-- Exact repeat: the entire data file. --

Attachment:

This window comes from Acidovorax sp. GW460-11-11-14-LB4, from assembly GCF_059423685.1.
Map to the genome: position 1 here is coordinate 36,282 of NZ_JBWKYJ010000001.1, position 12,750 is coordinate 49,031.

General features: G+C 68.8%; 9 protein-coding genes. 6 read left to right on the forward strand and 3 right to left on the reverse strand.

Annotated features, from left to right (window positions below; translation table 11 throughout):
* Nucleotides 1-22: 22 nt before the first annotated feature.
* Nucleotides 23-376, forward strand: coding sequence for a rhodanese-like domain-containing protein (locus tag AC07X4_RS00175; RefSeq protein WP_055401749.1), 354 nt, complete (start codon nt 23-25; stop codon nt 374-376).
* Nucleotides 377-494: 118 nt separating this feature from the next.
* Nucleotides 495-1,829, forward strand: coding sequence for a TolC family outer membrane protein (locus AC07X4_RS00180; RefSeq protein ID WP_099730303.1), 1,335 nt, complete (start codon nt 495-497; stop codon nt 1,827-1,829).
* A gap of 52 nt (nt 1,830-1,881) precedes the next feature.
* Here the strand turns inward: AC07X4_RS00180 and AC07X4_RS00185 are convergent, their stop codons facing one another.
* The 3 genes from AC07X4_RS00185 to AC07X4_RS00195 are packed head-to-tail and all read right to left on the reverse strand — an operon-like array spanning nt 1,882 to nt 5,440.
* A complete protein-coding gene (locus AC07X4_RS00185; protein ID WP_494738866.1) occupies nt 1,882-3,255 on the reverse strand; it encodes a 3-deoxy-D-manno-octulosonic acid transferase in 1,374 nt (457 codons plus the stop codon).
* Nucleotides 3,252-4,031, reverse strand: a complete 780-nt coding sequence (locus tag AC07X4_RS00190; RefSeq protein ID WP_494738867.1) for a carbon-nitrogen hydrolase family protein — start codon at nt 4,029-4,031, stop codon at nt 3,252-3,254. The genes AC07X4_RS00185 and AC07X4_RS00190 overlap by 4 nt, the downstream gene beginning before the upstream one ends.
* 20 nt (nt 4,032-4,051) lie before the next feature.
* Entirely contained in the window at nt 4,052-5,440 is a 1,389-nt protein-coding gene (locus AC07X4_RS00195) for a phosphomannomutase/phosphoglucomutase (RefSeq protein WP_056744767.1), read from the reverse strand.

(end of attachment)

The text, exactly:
This window comes from Acidovorax sp. GW460-11-11-14-LB4, from assembly GCF_059423685.1.
Map to the genome: position 1 here is coordinate 36,282 of NZ_JBWKYJ010000001.1, position 12,750 is coordinate 49,031.

General features: G+C 68.8%; 9 protein-coding genes. 6 read left to right on the forward strand and 3 right to left on the reverse strand.

Annotated features, from left to right (window positions below; translation table 11 throughout):
* Nucleotides 1-22: 22 nt before the first annotated feature.
* Nucleotides 23-376, forward strand: coding sequence for a rhodanese-like domain-containing protein (locus tag AC07X4_RS00175; RefSeq protein WP_055401749.1), 354 nt, complete (start codon nt 23-25; stop codon nt 374-376).
* Nucleotides 377-494: 118 nt separating this feature from the next.
* Nucleotides 495-1,829, forward strand: coding sequence for a TolC family outer membrane protein (locus AC07X4_RS00180; RefSeq protein ID WP_099730303.1), 1,335 nt, complete (start codon nt 495-497; stop codon nt 1,827-1,829).
* A gap of 52 nt (nt 1,830-1,881) precedes the next feature.
* Here the strand turns inward: AC07X4_RS00180 and AC07X4_RS00185 are convergent, their stop codons facing one another.
* The 3 genes from AC07X4_RS00185 to AC07X4_RS00195 are packed head-to-tail and all read right to left on the reverse strand — an operon-like array spanning nt 1,882 to nt 5,440.
* A complete protein-coding gene (locus AC07X4_RS00185; protein ID WP_494738866.1) occupies nt 1,882-3,255 on the reverse strand; it encodes a 3-deoxy-D-manno-octulosonic acid transferase in 1,374 nt (457 codons plus the stop codon).
* Nucleotides 3,252-4,031, reverse strand: a complete 780-nt coding sequence (locus tag AC07X4_RS00190; RefSeq protein ID WP_494738867.1) for a carbon-nitrogen hydrolase family protein — start codon at nt 4,029-4,031, stop codon at nt 3,252-3,254. The genes AC07X4_RS00185 and AC07X4_RS00190 overlap by 4 nt, the downstream gene beginning before the upstream one ends.
* 20 nt (nt 4,032-4,051) lie before the next feature.
* Entirely contained in the window at nt 4,052-5,440 is a 1,389-nt protein-coding gene (locus AC07X4_RS00195) for a phosphomannomutase/phosphoglucomutase (RefSeq protein WP_056744767.1), read from the reverse strand.